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Facebook Unveils Plans for Solar-Powered Internet Drones as Big as 747s

September 25, 2014 by  
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Yael Maguire , the engineering director at Facebook ‘s Connectivity Lab, has revealed further details about the social media giant’s plans to expand internet access to communities worldwide. In order to achieve global connectivity, the company has been discussing using drones, or planes as they prefer to call them, that will constantly circle in the skies . In conversation with Mashable CEO Pete Cashmore, Maguire stated the planes would be “roughly the size of a commercial aircraft, like a 747.” As astounding as that revelation is on its own, it also raises regulatory questions. Not only are there unresolved issues around launching and airspace controls, but with an anticipated need for thousands of planes, the company says it is impractical for one person to control only one plane at a time as current legislation requires. Read the rest of Facebook Unveils Plans for Solar-Powered Internet Drones as Big as 747s Permalink | Add to del.icio.us | digg Post tags: drones , Facebook , Facebook Connectivity Lab , Facebook plans to use drones as big as 747s , internet , internet connection , Internet org , social media , solar-powered drones , unmanned planes , Yael Maguire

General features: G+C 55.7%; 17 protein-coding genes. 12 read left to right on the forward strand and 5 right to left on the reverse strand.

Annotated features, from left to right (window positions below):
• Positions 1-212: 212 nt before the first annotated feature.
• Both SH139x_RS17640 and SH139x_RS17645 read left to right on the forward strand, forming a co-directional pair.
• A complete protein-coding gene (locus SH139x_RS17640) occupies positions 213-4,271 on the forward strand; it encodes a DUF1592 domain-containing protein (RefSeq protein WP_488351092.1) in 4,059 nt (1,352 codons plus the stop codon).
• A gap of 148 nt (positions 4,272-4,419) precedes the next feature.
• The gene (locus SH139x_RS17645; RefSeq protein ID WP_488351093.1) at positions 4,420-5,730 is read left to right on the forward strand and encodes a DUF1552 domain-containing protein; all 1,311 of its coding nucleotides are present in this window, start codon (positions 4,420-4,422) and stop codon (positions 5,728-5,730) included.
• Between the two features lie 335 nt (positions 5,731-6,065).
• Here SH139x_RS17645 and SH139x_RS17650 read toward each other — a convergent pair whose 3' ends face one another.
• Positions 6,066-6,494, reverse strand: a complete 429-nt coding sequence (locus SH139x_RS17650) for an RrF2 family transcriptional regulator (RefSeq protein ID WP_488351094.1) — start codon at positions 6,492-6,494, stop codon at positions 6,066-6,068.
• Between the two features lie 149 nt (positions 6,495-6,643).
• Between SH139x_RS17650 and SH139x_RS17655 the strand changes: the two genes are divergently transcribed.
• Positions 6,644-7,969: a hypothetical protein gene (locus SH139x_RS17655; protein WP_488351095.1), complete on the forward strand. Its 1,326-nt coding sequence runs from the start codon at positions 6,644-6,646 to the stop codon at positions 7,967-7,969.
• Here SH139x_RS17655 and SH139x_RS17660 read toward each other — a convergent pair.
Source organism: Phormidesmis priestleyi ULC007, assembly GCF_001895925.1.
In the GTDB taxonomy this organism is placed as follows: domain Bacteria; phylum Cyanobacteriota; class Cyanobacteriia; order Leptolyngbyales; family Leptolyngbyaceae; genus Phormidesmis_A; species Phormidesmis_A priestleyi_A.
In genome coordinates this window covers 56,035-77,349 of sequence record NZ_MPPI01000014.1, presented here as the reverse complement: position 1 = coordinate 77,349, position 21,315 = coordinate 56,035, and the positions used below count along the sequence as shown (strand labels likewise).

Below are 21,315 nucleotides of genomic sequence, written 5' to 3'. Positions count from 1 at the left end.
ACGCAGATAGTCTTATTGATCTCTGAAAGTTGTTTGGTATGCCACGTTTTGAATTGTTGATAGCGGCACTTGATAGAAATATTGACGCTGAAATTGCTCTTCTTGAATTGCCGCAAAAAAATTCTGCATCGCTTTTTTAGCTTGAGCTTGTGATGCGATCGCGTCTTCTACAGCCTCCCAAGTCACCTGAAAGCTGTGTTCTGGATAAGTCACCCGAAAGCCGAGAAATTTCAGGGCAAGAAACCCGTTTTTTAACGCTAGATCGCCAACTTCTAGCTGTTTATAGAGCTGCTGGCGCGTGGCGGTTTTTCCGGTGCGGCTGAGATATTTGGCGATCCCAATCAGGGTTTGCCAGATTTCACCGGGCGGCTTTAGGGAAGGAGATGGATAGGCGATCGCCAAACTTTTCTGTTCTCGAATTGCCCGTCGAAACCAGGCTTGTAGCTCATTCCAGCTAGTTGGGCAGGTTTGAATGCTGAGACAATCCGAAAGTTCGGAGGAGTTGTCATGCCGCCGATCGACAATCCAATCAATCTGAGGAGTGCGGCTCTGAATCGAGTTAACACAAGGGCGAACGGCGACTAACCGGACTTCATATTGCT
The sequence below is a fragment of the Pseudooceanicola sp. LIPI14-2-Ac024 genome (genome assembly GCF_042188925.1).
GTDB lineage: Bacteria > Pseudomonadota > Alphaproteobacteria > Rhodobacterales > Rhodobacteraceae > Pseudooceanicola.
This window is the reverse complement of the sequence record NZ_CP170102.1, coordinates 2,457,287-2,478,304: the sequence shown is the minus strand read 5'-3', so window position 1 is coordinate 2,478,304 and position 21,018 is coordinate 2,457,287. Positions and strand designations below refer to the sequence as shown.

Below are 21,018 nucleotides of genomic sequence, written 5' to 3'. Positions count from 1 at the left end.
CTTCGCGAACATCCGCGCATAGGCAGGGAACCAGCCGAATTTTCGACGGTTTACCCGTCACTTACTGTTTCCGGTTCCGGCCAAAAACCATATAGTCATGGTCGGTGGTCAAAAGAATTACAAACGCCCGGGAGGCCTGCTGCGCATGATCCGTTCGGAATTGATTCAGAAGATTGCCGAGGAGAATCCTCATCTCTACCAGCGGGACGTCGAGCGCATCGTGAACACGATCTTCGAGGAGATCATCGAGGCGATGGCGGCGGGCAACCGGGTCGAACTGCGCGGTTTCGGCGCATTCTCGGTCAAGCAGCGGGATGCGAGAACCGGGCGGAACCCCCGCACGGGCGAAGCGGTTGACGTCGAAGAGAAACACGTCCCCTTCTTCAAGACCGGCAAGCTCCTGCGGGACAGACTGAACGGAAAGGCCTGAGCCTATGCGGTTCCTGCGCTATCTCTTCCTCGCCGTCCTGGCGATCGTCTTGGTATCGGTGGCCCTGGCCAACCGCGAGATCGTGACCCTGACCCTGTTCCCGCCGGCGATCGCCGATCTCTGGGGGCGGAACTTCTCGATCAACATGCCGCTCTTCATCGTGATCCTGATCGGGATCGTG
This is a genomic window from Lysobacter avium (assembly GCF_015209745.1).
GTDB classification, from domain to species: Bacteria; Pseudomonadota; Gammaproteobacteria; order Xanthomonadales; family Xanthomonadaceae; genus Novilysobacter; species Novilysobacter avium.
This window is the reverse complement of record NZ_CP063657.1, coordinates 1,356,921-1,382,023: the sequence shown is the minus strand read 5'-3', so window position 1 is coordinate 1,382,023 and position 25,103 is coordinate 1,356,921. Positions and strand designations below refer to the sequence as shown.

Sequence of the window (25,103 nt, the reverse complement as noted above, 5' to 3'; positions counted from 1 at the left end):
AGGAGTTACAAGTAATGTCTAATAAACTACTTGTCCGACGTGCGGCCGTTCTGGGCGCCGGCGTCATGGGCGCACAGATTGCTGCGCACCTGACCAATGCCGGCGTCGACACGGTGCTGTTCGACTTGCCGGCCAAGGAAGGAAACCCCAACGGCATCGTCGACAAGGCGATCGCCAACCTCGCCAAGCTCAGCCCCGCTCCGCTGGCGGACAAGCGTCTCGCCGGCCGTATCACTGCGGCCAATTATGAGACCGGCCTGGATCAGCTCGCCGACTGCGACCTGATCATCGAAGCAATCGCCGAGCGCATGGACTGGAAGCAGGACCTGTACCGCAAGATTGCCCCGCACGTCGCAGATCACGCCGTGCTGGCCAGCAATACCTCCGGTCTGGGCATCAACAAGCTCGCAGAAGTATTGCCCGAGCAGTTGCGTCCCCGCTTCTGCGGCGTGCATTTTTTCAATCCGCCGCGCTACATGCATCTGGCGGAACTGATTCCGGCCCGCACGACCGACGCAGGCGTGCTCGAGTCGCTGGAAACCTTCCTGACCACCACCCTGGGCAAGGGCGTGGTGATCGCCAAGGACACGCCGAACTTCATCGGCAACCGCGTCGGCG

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Facebook Unveils Plans for Solar-Powered Internet Drones as Big as 747s

A Junior Polar Vortex is Returning to the Eastern US

July 14, 2014 by